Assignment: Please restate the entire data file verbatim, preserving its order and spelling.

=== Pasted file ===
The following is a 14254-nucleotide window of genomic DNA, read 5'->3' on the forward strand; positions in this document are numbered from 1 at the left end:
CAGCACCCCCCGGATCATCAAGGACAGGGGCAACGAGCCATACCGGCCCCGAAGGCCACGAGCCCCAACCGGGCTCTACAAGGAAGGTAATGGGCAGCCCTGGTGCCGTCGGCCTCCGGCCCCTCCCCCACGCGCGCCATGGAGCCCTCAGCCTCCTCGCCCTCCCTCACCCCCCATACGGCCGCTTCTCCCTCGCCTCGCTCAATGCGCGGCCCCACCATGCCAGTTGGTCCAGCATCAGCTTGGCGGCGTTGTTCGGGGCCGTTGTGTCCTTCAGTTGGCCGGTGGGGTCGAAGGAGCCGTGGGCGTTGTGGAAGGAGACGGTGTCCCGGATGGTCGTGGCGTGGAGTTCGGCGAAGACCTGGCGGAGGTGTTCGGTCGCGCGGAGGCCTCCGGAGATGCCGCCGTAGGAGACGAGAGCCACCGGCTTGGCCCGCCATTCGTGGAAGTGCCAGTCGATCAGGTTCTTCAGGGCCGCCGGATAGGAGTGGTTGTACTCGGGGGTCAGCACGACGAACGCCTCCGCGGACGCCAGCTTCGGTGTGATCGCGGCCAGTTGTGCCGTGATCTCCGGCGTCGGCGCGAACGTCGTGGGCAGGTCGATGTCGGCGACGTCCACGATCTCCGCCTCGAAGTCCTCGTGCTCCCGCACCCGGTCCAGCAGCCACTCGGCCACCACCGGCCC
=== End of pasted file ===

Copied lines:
The following is a 14254-nucleotide window of genomic DNA, read 5'->3' on the forward strand; positions in this document are numbered from 1 at the left end:
CAGCACCCCCCGGATCATCAAGGACAGGGGCAACGAGCCATACCGGCCCCGAAGGCCACGAGCCCCAACCGGGCTCTACAAGGAAGGTAATGGGCAGCCCTGGTGCCGTCGGCCTCCGGCCCCTCCCCCACGCGCGCCATGGAGCCCTCAGCCTCCTCGCCCTCCCTCACCCCCCATACGGCCGCTTCTCCCTCGCCTCGCTCAATGCGCGGCCCCACCATGCCAGTTGGTCCAGCATCAGCTTGGCGGCGTTGTTCGGGGCCGTTGTGTCCTTCAGTTGGCCGGTGGGGTCGAAGGAGCCGTGGGCGTTGTGGAAGGAGACGGTGTCCCGGATGGTCGTGGCGTGGAGTTCGGCGAAGACCTGGCGGAGGTGTTCGGTCGCGCGGAGGCCTCCGGAGATGCCGCCGTAGGAGACGAGAGCCACCGGCTTGGCCCGCCATTCGTGGAAGTGCCAGTCGATCAGGTTCTTCAGGGCCGCCGGATAGGAGTGGTTGTACTCGGGGGTCAGCACGACGAACGCCTCCGCGGACGCCAGCTTCGGTGTGATCGCGGCCAGTTGTGCCGTGATCTCCGGCGTCGGCGCGAACGTCGTGGGCAGGTCGATGTCGGCGACGTCCACGATCTCCGCCTCGAAGTCCTCGTGCTCCCGCACCCGGTCCAGCAGCCACTCGGCCACCACCGGCCC